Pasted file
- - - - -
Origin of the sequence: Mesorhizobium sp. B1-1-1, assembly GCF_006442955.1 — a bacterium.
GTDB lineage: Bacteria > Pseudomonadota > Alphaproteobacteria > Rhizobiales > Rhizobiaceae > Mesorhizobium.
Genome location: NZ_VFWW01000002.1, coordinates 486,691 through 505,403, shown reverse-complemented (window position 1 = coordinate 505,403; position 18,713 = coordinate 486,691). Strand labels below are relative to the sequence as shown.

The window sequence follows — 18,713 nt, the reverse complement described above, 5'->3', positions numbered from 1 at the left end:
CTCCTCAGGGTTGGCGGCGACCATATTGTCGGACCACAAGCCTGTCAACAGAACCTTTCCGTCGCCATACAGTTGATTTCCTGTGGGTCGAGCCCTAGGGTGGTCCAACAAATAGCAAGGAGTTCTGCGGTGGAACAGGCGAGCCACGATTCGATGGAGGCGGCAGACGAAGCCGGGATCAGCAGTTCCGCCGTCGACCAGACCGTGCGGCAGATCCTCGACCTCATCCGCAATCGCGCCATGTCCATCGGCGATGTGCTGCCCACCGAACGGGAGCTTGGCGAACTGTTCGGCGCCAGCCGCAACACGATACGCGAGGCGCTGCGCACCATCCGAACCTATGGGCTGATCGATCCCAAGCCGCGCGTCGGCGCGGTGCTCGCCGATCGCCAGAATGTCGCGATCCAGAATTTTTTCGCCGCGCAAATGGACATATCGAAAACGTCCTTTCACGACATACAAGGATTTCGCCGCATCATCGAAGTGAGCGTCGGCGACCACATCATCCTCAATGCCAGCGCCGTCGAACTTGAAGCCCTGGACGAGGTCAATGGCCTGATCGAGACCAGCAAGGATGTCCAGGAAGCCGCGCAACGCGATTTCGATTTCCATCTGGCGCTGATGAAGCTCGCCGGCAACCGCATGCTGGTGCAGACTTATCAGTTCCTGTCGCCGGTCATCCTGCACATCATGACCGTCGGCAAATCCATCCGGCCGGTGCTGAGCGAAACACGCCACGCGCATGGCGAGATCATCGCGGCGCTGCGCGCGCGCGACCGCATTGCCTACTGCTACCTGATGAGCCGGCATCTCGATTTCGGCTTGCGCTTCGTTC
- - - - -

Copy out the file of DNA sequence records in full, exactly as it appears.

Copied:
Origin of the sequence: Mesorhizobium sp. B1-1-1, assembly GCF_006442955.1 — a bacterium.
GTDB lineage: Bacteria > Pseudomonadota > Alphaproteobacteria > Rhizobiales > Rhizobiaceae > Mesorhizobium.
Genome location: NZ_VFWW01000002.1, coordinates 486,691 through 505,403, shown reverse-complemented (window position 1 = coordinate 505,403; position 18,713 = coordinate 486,691). Strand labels below are relative to the sequence as shown.

The window sequence follows — 18,713 nt, the reverse complement described above, 5'->3', positions numbered from 1 at the left end:
CTCCTCAGGGTTGGCGGCGACCATATTGTCGGACCACAAGCCTGTCAACAGAACCTTTCCGTCGCCATACAGTTGATTTCCTGTGGGTCGAGCCCTAGGGTGGTCCAACAAATAGCAAGGAGTTCTGCGGTGGAACAGGCGAGCCACGATTCGATGGAGGCGGCAGACGAAGCCGGGATCAGCAGTTCCGCCGTCGACCAGACCGTGCGGCAGATCCTCGACCTCATCCGCAATCGCGCCATGTCCATCGGCGATGTGCTGCCCACCGAACGGGAGCTTGGCGAACTGTTCGGCGCCAGCCGCAACACGATACGCGAGGCGCTGCGCACCATCCGAACCTATGGGCTGATCGATCCCAAGCCGCGCGTCGGCGCGGTGCTCGCCGATCGCCAGAATGTCGCGATCCAGAATTTTTTCGCCGCGCAAATGGACATATCGAAAACGTCCTTTCACGACATACAAGGATTTCGCCGCATCATCGAAGTGAGCGTCGGCGACCACATCATCCTCAATGCCAGCGCCGTCGAACTTGAAGCCCTGGACGAGGTCAATGGCCTGATCGAGACCAGCAAGGATGTCCAGGAAGCCGCGCAACGCGATTTCGATTTCCATCTGGCGCTGATGAAGCTCGCCGGCAACCGCATGCTGGTGCAGACTTATCAGTTCCTGTCGCCGGTCATCCTGCACATCATGACCGTCGGCAAATCCATCCGGCCGGTGCTGAGCGAAACACGCCACGCGCATGGCGAGATCATCGCGGCGCTGCGCGCGCGCGACCGCATTGCCTACTGCTACCTGATGAGCCGGCATCTCGATTTCGGCTTGCGCTTCGTTC